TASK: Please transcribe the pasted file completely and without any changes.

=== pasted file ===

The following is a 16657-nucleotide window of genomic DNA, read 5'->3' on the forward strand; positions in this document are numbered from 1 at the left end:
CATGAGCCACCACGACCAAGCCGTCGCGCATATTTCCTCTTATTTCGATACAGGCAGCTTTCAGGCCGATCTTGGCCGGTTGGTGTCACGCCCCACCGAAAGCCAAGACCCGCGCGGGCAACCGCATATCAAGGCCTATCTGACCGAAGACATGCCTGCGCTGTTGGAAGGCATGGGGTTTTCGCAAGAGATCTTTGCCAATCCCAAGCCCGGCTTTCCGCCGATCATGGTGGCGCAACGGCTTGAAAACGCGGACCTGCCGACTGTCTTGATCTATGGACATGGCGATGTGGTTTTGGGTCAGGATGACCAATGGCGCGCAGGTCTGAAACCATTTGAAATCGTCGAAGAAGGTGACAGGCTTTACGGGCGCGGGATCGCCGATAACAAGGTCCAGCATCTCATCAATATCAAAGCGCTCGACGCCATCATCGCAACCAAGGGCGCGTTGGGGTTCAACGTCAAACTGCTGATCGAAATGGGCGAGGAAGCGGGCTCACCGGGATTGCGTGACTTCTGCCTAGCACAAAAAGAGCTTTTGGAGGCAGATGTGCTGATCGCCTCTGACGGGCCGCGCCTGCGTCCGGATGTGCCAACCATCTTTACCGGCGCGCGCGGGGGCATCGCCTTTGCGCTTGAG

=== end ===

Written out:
The following is a 16657-nucleotide window of genomic DNA, read 5'->3' on the forward strand; positions in this document are numbered from 1 at the left end:
CATGAGCCACCACGACCAAGCCGTCGCGCATATTTCCTCTTATTTCGATACAGGCAGCTTTCAGGCCGATCTTGGCCGGTTGGTGTCACGCCCCACCGAAAGCCAAGACCCGCGCGGGCAACCGCATATCAAGGCCTATCTGACCGAAGACATGCCTGCGCTGTTGGAAGGCATGGGGTTTTCGCAAGAGATCTTTGCCAATCCCAAGCCCGGCTTTCCGCCGATCATGGTGGCGCAACGGCTTGAAAACGCGGACCTGCCGACTGTCTTGATCTATGGACATGGCGATGTGGTTTTGGGTCAGGATGACCAATGGCGCGCAGGTCTGAAACCATTTGAAATCGTCGAAGAAGGTGACAGGCTTTACGGGCGCGGGATCGCCGATAACAAGGTCCAGCATCTCATCAATATCAAAGCGCTCGACGCCATCATCGCAACCAAGGGCGCGTTGGGGTTCAACGTCAAACTGCTGATCGAAATGGGCGAGGAAGCGGGCTCACCGGGATTGCGTGACTTCTGCCTAGCACAAAAAGAGCTTTTGGAGGCAGATGTGCTGATCGCCTCTGACGGGCCGCGCCTGCGTCCGGATGTGCCAACCATCTTTACCGGCGCGCGCGGGGGCATCGCCTTTGCGCTTGAG